notes.husk.org. scribblings by Paul Mison.

2014-03-21

post/80291952798

photo 21:17:30
Google search autocomplete for .

Google search autocomplete for .

2011-08-03

post/8435053113

photo 19:19:19
I don’t have that long by waferbaby on Flickr.

2010-12-14

post/2313278709

photo 16:12:03
One of the first things I do when setting up a Mac is change the following setting, which I expect very few people know about. It’s great if you like to keep a machine muted, or listen to music, or leave headphones plugged in when you’re not wearing them.
In System Preferences → Universal Access, go to the Hearing pane and switch on “Flash the screen when an alert sound occurs”. That’s it. Personally I also then turn down the alert volume, and also switch off the volume change notification sounds, which means I can listen to music without the computer interrupting, or leave headphones off and still find out that my bash prompt is “beeping” at me.
(I did mention this previously, but thought it worth being a bit more informative about how to do it.)

One of the first things I do when setting up a Mac is change the following setting, which I expect very few people know about. It’s great if you like to keep a machine muted, or listen to music, or leave headphones plugged in when you’re not wearing them.

In System Preferences → Universal Access, go to the Hearing pane and switch on “Flash the screen when an alert sound occurs”. That’s it. Personally I also then turn down the alert volume, and also switch off the volume change notification sounds, which means I can listen to music without the computer interrupting, or leave headphones off and still find out that my bash prompt is “beeping” at me.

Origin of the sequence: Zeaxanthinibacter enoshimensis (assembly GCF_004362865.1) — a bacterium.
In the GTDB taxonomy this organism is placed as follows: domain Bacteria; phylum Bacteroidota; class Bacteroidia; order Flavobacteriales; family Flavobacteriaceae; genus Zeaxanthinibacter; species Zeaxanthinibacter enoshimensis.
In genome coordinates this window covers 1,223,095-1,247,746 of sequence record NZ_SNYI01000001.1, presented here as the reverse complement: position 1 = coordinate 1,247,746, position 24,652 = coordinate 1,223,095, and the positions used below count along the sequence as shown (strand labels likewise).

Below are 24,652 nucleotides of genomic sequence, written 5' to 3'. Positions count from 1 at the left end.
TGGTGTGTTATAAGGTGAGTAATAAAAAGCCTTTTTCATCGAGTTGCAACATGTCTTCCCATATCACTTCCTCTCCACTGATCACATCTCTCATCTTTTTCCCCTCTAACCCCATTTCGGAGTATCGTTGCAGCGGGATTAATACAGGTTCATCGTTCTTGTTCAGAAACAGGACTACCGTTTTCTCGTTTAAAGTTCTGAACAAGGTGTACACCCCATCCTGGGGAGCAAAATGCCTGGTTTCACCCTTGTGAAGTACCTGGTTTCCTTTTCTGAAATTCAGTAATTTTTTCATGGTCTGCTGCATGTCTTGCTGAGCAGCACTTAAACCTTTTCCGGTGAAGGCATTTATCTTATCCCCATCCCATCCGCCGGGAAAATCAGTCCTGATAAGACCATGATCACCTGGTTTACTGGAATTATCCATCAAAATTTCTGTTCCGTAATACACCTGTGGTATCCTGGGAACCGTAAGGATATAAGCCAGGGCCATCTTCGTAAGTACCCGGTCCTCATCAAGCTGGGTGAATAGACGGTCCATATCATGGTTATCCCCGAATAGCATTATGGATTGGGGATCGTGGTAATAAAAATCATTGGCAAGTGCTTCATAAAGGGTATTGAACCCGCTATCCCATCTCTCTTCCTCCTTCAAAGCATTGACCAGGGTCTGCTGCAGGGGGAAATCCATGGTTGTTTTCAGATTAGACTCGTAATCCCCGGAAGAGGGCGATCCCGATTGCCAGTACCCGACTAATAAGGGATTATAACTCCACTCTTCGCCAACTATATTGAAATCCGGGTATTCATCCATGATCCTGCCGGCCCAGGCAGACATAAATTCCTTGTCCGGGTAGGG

(I did mention this previously, but thought it worth being a bit more informative about how to do it.)

2010-08-25

post/1009199176

photo 16:17:00
 
I’ve been using Autostitch iPhone a lot this summer. It makes it easy to combine shots and so makes wide-angle panoramic photos a possibility, despite the fixed field of view of the phone’s camera. (You can see an cropped example, of Tromsø from the Hurtigruten coastal steamer, on Flickr. Above is the raw image that the phone produced.)
However, not all of my photos are with the iPhone, and so I need a desktop equivalent too. So I downloaded four Mac panorama stitchers and ran some photos I had previously stitched on the phone together.


Annoyingly, despite all costing at least ten times as much, they (with one exception) all performed far worse. Calico Panorama at least managed to get everything in the right place, and smoothed out the variations in exposure (which are unavoidable without manual controls). AutoPano Pro was also competent, but that UI is eyebleedingly awful. PTgui also did fairly well, but DoubleTake was clearly completely confused.


I also tried PhotoStitch, which was bundled with the Canon PowerShot S90 I recently bought. It needed to be told what the alignment was, and crashed after producing a version that was worse even than DoubleTake’s attempt. Poor show.
I suspect I’ll try a few more sets of images in Calico before deciding whether or not to stump up the cash, but there seems to be a wider lesson here. A piece of $2 software with barely any UI feels more able to do its job than a variety of desktop applications costing anywhere from $20 to $80, and it’s making me consider rethinking my workflow just to take advantage of it.

I’ve been using Autostitch iPhone a lot this summer. It makes it easy to combine shots and so makes wide-angle panoramic photos a possibility, despite the fixed field of view of the phone’s camera. (You can see an cropped example, of Tromsø from the Hurtigruten coastal steamer, on Flickr. Above is the raw image that the phone produced.)